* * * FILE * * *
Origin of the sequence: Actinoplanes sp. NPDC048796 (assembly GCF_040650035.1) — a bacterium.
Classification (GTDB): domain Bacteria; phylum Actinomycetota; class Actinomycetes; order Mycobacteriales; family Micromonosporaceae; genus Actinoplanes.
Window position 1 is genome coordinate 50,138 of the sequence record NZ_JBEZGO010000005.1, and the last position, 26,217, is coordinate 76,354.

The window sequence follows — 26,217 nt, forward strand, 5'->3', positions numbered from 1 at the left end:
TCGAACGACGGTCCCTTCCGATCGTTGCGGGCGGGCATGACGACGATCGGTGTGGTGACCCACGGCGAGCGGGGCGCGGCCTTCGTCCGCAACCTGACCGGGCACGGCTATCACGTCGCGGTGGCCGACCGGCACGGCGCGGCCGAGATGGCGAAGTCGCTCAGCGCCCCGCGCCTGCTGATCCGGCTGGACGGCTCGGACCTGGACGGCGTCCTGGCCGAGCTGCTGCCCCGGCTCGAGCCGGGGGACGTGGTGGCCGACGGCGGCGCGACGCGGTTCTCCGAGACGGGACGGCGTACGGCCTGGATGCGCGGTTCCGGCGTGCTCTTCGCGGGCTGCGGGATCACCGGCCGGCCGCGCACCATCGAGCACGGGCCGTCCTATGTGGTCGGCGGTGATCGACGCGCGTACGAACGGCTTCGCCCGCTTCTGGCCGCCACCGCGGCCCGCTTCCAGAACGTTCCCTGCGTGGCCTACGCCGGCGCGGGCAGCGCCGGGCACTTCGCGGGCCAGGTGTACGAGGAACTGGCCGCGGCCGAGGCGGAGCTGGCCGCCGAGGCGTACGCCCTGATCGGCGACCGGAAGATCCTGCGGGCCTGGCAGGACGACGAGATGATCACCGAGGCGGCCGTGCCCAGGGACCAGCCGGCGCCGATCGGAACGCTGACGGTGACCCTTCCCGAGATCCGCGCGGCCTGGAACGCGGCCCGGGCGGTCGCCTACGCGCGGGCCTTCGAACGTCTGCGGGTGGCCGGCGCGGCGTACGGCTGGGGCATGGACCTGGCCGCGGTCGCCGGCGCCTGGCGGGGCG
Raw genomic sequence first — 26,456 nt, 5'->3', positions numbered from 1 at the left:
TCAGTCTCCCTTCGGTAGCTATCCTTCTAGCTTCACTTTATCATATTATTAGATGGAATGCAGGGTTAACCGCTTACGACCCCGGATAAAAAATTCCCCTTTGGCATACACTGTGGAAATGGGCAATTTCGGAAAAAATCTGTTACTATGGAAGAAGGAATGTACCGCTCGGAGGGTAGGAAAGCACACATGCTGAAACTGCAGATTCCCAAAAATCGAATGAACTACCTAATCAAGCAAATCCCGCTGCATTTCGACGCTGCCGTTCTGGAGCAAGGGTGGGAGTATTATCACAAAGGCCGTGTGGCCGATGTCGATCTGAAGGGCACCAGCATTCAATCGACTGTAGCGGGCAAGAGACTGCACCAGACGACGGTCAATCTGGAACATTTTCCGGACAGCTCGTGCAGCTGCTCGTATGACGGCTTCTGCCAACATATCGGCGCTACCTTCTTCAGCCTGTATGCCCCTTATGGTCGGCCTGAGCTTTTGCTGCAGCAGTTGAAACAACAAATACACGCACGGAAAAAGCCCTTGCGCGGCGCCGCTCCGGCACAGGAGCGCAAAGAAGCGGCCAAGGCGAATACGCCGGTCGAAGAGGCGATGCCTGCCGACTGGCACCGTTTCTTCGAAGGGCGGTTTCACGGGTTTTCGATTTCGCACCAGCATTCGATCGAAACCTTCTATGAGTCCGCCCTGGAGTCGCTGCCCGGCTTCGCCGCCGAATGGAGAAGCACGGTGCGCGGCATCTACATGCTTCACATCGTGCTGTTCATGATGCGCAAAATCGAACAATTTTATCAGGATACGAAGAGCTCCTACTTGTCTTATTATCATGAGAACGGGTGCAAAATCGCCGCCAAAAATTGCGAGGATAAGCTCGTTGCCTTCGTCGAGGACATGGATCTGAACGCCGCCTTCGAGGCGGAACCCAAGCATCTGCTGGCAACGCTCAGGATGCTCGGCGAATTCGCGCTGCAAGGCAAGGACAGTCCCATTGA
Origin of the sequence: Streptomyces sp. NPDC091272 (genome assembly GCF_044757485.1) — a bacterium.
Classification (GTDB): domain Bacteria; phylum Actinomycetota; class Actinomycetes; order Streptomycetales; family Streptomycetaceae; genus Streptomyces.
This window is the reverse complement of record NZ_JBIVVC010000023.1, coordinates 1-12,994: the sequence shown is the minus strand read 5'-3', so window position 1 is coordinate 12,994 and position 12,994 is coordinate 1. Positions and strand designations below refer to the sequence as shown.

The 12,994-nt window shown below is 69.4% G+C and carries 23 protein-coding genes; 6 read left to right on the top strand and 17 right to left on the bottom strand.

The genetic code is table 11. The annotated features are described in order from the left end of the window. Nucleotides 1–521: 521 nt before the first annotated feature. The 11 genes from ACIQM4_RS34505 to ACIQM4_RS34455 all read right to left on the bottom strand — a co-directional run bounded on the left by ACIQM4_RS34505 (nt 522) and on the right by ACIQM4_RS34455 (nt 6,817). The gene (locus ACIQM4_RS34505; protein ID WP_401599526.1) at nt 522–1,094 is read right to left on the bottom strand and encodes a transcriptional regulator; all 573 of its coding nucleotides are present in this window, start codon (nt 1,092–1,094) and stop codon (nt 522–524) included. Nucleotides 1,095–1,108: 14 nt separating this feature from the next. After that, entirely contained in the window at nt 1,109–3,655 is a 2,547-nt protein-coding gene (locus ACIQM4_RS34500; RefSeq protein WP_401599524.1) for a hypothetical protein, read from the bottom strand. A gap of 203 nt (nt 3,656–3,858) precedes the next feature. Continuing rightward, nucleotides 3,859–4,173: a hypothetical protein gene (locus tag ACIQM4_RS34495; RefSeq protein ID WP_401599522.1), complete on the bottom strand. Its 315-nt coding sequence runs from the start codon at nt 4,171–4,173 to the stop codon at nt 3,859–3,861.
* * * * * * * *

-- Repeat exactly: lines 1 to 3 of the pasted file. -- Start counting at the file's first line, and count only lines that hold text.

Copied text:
Origin of the sequence: Actinoplanes sp. NPDC048796 (assembly GCF_040650035.1) — a bacterium.
Classification (GTDB): domain Bacteria; phylum Actinomycetota; class Actinomycetes; order Mycobacteriales; family Micromonosporaceae; genus Actinoplanes.
Window position 1 is genome coordinate 50,138 of the sequence record NZ_JBEZGO010000005.1, and the last position, 26,217, is coordinate 76,354.